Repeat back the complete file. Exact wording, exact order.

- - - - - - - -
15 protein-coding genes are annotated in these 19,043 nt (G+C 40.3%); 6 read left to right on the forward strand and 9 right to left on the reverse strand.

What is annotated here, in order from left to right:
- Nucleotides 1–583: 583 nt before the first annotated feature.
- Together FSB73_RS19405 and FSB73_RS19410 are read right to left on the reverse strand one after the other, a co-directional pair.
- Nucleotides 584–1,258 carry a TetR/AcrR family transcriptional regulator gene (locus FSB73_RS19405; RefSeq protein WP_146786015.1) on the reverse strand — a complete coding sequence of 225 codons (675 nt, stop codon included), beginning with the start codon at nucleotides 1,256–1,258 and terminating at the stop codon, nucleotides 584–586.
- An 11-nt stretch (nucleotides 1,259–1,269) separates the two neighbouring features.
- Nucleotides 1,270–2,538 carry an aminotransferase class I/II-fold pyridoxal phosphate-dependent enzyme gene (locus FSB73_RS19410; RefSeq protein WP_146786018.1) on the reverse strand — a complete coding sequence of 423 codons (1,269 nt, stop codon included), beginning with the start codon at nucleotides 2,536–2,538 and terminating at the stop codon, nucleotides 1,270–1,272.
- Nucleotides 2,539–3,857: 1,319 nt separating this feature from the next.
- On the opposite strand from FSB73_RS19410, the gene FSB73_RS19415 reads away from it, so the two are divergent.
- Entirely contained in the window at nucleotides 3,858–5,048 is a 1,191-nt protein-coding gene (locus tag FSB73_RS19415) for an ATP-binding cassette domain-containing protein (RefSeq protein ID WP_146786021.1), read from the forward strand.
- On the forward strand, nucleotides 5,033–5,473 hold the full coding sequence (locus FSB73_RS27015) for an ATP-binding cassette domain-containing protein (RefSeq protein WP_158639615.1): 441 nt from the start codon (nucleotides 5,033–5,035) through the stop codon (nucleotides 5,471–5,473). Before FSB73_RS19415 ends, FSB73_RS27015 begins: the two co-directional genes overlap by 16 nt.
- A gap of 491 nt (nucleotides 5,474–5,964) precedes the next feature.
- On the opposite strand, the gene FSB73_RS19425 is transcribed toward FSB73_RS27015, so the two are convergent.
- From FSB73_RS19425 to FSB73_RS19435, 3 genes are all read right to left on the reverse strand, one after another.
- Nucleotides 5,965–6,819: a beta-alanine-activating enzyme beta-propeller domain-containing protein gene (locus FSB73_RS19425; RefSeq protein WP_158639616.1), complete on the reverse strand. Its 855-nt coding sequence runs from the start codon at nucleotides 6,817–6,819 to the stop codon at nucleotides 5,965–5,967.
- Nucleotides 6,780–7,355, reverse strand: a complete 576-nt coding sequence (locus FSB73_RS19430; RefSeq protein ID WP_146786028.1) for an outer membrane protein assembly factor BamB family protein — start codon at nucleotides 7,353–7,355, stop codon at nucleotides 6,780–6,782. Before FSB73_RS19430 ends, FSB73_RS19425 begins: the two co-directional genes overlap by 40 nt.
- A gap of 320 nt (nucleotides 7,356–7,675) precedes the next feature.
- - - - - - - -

15 protein-coding genes are annotated in these 19,043 nt (G+C 40.3%); 6 read left to right on the forward strand and 9 right to left on the reverse strand.

What is annotated here, in order from left to right:
- Nucleotides 1–583: 583 nt before the first annotated feature.
- Together FSB73_RS19405 and FSB73_RS19410 are read right to left on the reverse strand one after the other, a co-directional pair.
- Nucleotides 584–1,258 carry a TetR/AcrR family transcriptional regulator gene (locus FSB73_RS19405; RefSeq protein WP_146786015.1) on the reverse strand — a complete coding sequence of 225 codons (675 nt, stop codon included), beginning with the start codon at nucleotides 1,256–1,258 and terminating at the stop codon, nucleotides 584–586.
- An 11-nt stretch (nucleotides 1,259–1,269) separates the two neighbouring features.
- Nucleotides 1,270–2,538 carry an aminotransferase class I/II-fold pyridoxal phosphate-dependent enzyme gene (locus FSB73_RS19410; RefSeq protein WP_146786018.1) on the reverse strand — a complete coding sequence of 423 codons (1,269 nt, stop codon included), beginning with the start codon at nucleotides 2,536–2,538 and terminating at the stop codon, nucleotides 1,270–1,272.
- Nucleotides 2,539–3,857: 1,319 nt separating this feature from the next.
- On the opposite strand from FSB73_RS19410, the gene FSB73_RS19415 reads away from it, so the two are divergent.
- Entirely contained in the window at nucleotides 3,858–5,048 is a 1,191-nt protein-coding gene (locus tag FSB73_RS19415) for an ATP-binding cassette domain-containing protein (RefSeq protein ID WP_146786021.1), read from the forward strand.
- On the forward strand, nucleotides 5,033–5,473 hold the full coding sequence (locus FSB73_RS27015) for an ATP-binding cassette domain-containing protein (RefSeq protein WP_158639615.1): 441 nt from the start codon (nucleotides 5,033–5,035) through the stop codon (nucleotides 5,471–5,473). Before FSB73_RS19415 ends, FSB73_RS27015 begins: the two co-directional genes overlap by 16 nt.
- A gap of 491 nt (nucleotides 5,474–5,964) precedes the next feature.
- On the opposite strand, the gene FSB73_RS19425 is transcribed toward FSB73_RS27015, so the two are convergent.
- From FSB73_RS19425 to FSB73_RS19435, 3 genes are all read right to left on the reverse strand, one after another.
- Nucleotides 5,965–6,819: a beta-alanine-activating enzyme beta-propeller domain-containing protein gene (locus FSB73_RS19425; RefSeq protein WP_158639616.1), complete on the reverse strand. Its 855-nt coding sequence runs from the start codon at nucleotides 6,817–6,819 to the stop codon at nucleotides 5,965–5,967.
- Nucleotides 6,780–7,355, reverse strand: a complete 576-nt coding sequence (locus FSB73_RS19430; RefSeq protein ID WP_146786028.1) for an outer membrane protein assembly factor BamB family protein — start codon at nucleotides 7,353–7,355, stop codon at nucleotides 6,780–6,782. Before FSB73_RS19430 ends, FSB73_RS19425 begins: the two co-directional genes overlap by 40 nt.
- A gap of 320 nt (nucleotides 7,356–7,675) precedes the next feature.